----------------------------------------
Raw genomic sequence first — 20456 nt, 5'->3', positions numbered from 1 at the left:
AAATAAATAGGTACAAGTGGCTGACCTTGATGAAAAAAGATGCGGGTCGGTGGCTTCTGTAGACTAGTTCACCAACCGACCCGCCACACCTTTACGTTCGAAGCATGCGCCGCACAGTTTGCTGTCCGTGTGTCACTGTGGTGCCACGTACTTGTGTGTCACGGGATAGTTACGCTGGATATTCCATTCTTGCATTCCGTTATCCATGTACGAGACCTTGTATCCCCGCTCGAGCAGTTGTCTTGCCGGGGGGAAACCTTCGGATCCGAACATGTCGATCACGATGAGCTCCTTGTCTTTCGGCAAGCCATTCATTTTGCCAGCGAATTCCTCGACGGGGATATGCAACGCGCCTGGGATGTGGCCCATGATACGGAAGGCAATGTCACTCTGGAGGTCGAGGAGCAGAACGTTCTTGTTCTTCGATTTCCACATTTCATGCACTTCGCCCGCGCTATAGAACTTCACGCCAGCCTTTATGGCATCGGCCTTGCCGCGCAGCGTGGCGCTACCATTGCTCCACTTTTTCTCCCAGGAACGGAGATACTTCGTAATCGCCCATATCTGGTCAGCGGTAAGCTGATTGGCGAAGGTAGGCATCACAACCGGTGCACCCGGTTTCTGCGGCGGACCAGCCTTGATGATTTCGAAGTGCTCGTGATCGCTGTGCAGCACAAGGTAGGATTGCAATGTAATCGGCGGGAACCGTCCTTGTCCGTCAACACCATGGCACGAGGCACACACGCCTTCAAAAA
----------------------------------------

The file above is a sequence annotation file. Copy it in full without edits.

Raw genomic sequence first — 20456 nt, 5'->3', positions numbered from 1 at the left:
AAATAAATAGGTACAAGTGGCTGACCTTGATGAAAAAAGATGCGGGTCGGTGGCTTCTGTAGACTAGTTCACCAACCGACCCGCCACACCTTTACGTTCGAAGCATGCGCCGCACAGTTTGCTGTCCGTGTGTCACTGTGGTGCCACGTACTTGTGTGTCACGGGATAGTTACGCTGGATATTCCATTCTTGCATTCCGTTATCCATGTACGAGACCTTGTATCCCCGCTCGAGCAGTTGTCTTGCCGGGGGGAAACCTTCGGATCCGAACATGTCGATCACGATGAGCTCCTTGTCTTTCGGCAAGCCATTCATTTTGCCAGCGAATTCCTCGACGGGGATATGCAACGCGCCTGGGATGTGGCCCATGATACGGAAGGCAATGTCACTCTGGAGGTCGAGGAGCAGAACGTTCTTGTTCTTCGATTTCCACATTTCATGCACTTCGCCCGCGCTATAGAACTTCACGCCAGCCTTTATGGCATCGGCCTTGCCGCGCAGCGTGGCGCTACCATTGCTCCACTTTTTCTCCCAGGAACGGAGATACTTCGTAATCGCCCATATCTGGTCAGCGGTAAGCTGATTGGCGAAGGTAGGCATCACAACCGGTGCACCCGGTTTCTGCGGCGGACCAGCCTTGATGATTTCGAAGTGCTCGTGATCGCTGTGCAGCACAAGGTAGGATTGCAATGTAATCGGCGGGAACCGTCCTTGTCCGTCAACACCATGGCACGAGGCACACACGCCTTCAAAAA